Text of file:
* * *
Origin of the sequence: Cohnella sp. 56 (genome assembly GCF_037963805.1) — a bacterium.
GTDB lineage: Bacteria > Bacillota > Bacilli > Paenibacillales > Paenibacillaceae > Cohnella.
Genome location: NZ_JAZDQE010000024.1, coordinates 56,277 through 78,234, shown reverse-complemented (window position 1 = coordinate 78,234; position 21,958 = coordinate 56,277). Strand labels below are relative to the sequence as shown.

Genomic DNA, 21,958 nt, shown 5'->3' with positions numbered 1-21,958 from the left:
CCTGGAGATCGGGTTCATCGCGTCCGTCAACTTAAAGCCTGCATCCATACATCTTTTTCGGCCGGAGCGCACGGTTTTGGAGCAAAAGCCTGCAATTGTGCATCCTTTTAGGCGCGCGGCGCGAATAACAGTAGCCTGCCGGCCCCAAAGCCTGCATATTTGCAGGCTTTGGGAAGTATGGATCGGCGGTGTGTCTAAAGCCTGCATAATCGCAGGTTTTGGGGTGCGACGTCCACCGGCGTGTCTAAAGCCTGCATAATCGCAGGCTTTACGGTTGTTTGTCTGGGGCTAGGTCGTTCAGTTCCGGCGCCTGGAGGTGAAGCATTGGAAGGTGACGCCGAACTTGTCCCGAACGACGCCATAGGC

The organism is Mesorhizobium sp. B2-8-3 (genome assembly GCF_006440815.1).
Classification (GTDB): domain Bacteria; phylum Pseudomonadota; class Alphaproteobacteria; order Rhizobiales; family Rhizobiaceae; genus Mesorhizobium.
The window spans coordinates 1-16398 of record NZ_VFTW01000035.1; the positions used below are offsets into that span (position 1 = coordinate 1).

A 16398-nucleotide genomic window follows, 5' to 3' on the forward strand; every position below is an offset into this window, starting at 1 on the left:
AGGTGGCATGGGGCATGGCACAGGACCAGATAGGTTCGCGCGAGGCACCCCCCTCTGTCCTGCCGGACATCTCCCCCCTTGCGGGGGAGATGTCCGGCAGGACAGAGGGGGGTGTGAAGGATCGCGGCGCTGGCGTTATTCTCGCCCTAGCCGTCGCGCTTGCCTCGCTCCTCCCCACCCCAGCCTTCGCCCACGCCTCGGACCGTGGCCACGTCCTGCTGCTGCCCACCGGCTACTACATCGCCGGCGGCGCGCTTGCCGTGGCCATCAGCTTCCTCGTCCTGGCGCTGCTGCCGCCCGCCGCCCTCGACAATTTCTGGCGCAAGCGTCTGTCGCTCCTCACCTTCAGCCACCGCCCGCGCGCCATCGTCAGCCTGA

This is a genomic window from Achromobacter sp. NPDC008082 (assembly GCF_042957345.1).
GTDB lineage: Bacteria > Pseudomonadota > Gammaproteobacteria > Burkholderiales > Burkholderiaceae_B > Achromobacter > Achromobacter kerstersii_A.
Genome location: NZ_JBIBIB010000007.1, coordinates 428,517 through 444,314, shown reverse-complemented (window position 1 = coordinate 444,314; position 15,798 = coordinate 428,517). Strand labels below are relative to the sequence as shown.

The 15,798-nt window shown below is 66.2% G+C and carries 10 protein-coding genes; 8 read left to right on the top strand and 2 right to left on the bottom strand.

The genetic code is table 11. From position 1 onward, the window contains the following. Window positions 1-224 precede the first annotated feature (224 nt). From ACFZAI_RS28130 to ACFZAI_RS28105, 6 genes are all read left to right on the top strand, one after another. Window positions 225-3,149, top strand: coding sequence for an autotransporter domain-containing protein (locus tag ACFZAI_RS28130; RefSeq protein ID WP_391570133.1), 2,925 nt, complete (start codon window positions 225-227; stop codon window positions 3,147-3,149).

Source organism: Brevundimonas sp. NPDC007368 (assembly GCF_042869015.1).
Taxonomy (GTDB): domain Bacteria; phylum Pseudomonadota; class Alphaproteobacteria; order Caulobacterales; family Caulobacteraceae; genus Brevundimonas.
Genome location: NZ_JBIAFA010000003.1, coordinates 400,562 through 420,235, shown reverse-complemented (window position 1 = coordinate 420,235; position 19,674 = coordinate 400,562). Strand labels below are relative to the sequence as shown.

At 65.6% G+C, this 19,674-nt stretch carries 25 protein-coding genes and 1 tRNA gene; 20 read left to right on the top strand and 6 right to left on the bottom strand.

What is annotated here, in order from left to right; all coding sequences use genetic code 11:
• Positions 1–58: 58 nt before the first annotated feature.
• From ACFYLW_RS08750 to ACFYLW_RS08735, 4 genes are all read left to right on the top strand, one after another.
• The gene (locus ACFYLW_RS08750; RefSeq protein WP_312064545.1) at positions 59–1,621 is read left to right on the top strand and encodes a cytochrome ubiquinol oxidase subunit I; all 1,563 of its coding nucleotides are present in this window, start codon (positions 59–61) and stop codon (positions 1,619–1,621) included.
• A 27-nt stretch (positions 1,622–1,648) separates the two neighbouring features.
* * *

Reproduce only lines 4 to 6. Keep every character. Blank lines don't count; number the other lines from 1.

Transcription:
Genomic DNA, 21,958 nt, shown 5'->3' with positions numbered 1-21,958 from the left:
CCTGGAGATCGGGTTCATCGCGTCCGTCAACTTAAAGCCTGCATCCATACATCTTTTTCGGCCGGAGCGCACGGTTTTGGAGCAAAAGCCTGCAATTGTGCATCCTTTTAGGCGCGCGGCGCGAATAACAGTAGCCTGCCGGCCCCAAAGCCTGCATATTTGCAGGCTTTGGGAAGTATGGATCGGCGGTGTGTCTAAAGCCTGCATAATCGCAGGTTTTGGGGTGCGACGTCCACCGGCGTGTCTAAAGCCTGCATAATCGCAGGCTTTACGGTTGTTTGTCTGGGGCTAGGTCGTTCAGTTCCGGCGCCTGGAGGTGAAGCATTGGAAGGTGACGCCGAACTTGTCCCGAACGACGCCATAGGC

The organism is Mesorhizobium sp. B2-8-3 (genome assembly GCF_006440815.1).